The first and second quarters of 2022 showed 1.6 percent and 0.6 percent contractions in US GDP, signaling the start of a recession. Yet even before the Federal Reserve began raising interest rates in March 2022, contracting credit to combat the most alarming increase in inflation in 40 years, asset prices began falling.
Year-to-date, the S&P 500 is down over 20 percent; the NASDAQ Composite index is down 28 percent. Bitcoin has fallen from $65,000 to below $19,000. Furthermore, regarding the NFT market, the Washington Post reported a handful of anecdotes during the past summer, suggesting a widespread contraction in prices of the digital assets.
An NFT of Twitter founder Jack Dorsey’s first tweet, purchased last year by an Iranian crypto investor for $2.9 million, was put up for auction in April, with bids topping out at $280. A token of a pixelated man with sunglasses and hat that sold for roughly $1 million seven months ago brought just $138,000 on May 8. A digital token of an ape with a red hat, sleeveless T-shirt and multicolored grin — part of the popular Bored Ape Yacht Club — purchased for over $520,000 on April 30, was sold for roughly half that price 10 days later.
Moreover, suspicions that the 2021 froth in NFTs was derivative of the 2020-2021 crypto bubble have been voiced:
[M]ultiple crypto experts have also noted that the precipitous drop in cryptocurrency has caused the market for high-end NFTs — ones that sell for thousands or even millions — to stall. Fewer bitcoin millionaires, they said, means less spending on luxury purchases like high-priced NFTs.
While there are no indices exclusively tracking NFT prices, the BITA NFT and Blockchain Select Index shows a decline of 68 percent between the September 2021 establishment of the index (900.57) and early this week (288.23).
BITA NFT and Blockchain Select Index (Oct 2021 – present)
This leads to an update of the March 2021 article Pocket Monsters Meet Animal Spirits. Owing to inconsistent pricing and unreliable dating of Pokémon cards, prices reported in the original article have been checked and alternate estimates added. Nevertheless, there are strong indications that both the appraised and realizable values have slipped substantially along with other assets as demonstrated in the following tables.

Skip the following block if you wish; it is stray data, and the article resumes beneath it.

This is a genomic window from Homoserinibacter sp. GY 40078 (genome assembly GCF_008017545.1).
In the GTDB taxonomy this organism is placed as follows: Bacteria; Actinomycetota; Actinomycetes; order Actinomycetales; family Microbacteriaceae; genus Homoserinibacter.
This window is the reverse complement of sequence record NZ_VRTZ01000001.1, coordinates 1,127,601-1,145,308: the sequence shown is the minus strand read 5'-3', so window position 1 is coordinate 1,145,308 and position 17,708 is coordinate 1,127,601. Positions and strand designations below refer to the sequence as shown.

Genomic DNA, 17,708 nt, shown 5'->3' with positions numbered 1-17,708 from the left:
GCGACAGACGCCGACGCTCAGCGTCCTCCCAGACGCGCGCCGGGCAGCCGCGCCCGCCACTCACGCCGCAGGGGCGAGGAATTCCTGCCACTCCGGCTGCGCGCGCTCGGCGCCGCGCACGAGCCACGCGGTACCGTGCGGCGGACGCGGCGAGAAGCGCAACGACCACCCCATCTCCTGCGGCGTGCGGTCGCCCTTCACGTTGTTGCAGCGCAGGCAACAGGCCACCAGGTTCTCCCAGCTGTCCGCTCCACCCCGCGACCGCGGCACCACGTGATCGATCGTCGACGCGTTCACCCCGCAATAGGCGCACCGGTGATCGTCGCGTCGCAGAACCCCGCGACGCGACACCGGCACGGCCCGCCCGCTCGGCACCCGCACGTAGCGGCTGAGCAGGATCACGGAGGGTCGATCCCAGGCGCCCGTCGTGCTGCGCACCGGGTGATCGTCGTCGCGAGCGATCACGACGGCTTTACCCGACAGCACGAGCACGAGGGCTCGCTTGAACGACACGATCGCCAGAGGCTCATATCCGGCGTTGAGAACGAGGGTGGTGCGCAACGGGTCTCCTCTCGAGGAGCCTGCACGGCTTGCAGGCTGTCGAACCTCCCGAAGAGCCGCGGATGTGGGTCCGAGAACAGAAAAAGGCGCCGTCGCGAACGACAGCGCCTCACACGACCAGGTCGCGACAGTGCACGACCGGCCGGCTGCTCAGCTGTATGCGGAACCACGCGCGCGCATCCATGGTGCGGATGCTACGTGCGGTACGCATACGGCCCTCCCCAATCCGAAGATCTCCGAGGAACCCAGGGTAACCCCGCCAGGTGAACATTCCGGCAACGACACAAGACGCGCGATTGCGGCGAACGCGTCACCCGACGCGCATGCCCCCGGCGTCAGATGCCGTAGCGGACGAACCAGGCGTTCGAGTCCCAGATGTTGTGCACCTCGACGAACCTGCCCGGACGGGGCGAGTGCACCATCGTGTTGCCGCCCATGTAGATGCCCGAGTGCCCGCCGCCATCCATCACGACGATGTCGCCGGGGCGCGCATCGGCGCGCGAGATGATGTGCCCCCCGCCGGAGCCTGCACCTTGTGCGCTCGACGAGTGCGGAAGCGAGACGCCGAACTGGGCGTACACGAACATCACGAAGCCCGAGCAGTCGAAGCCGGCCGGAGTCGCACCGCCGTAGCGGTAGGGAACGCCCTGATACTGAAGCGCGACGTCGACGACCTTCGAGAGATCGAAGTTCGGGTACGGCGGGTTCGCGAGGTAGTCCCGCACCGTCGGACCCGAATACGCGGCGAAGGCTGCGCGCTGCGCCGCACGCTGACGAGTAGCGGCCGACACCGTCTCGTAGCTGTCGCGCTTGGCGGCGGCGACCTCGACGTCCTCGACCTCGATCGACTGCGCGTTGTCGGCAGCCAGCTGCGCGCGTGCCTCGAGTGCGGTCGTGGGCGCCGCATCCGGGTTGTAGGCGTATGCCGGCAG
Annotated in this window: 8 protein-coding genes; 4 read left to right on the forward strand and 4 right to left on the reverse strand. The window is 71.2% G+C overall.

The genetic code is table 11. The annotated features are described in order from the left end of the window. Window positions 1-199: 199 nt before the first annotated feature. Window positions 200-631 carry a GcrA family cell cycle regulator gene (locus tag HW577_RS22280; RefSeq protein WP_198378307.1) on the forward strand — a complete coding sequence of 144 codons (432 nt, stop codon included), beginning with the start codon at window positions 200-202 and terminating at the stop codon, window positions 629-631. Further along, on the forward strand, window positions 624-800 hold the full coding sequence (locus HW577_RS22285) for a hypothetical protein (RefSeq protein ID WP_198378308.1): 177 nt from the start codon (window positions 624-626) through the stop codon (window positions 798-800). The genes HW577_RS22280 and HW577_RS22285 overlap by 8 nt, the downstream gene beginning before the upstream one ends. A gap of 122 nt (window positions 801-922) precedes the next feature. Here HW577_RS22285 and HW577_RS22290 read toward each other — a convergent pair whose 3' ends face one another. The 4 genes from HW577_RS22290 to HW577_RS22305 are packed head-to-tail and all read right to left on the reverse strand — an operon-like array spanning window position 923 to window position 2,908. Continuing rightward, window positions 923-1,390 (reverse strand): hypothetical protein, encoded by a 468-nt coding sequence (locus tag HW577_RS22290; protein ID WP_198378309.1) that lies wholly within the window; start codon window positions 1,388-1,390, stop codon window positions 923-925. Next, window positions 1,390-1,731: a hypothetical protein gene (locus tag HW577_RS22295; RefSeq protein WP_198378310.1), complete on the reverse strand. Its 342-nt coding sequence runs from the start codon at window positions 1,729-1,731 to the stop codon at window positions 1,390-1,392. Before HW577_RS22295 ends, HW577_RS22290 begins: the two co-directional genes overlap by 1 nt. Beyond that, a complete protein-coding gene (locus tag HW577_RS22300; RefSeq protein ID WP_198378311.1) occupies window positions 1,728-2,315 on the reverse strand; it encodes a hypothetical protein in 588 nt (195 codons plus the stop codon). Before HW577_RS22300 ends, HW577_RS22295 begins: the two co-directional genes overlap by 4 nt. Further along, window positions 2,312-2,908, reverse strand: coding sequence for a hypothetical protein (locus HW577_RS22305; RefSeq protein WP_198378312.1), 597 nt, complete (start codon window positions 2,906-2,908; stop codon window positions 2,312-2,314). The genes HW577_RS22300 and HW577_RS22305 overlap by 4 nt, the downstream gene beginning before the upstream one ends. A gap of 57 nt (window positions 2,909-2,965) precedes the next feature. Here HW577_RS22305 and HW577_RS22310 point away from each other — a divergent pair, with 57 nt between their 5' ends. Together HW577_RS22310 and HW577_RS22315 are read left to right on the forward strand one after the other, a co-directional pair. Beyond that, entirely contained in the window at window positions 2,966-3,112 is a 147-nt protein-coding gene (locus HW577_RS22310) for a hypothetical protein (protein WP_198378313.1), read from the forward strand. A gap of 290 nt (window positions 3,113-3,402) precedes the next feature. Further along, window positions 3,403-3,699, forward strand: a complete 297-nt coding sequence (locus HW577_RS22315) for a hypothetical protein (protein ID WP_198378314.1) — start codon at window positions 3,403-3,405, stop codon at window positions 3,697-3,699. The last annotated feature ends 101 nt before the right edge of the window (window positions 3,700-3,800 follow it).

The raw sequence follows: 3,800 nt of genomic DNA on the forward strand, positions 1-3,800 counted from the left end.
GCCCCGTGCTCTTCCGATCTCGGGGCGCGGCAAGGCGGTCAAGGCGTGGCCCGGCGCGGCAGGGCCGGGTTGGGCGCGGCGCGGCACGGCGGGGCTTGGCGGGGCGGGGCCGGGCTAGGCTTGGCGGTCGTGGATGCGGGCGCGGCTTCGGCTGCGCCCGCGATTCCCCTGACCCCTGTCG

The decreasing price trend in Pokémon card valuations are visible in box sets as well.
Further, in early 2021 McDonald’s released limited-edition Pokémon cards in their Happy Meals, through which individuals could discover cards such as a Holographic Pikachu worth $51.07 in March of that year. Now, that same card is worth $16.88, a 67 percent decrease in value.
Manifestations of even higher risk appetites within the Pokémon card collecting realm, including prices of fractional “shares” of physical cards, should be watched closely as well. (Questions regarding the starting valuations of the cards divided into fractional shares have been raised as well.)
Central banks around the world are still in the midst of their hiking cycle, and the current persistence of inflation suggests that the rate hiking cycle could take substantially longer than originally estimated. The market assessed implied policy rate for the Federal Reserve, as of this writing, is 4.50 percent six months from now. That contemplates a substantial ratcheting up of the current credit contraction.
6 Month Market Implied Policy Rate (Sept 2021 – present)
With respect to the topic at hand, certain Pokémon cards may retain their value longer than others, owing to scarcity and other vagaries in that market. This article serves only to bring the original up to date. It appears that at this time, the effect of contractionary monetary policies upon asset prices is being reflected in Pokémon cards, boxed sets, and related collectables.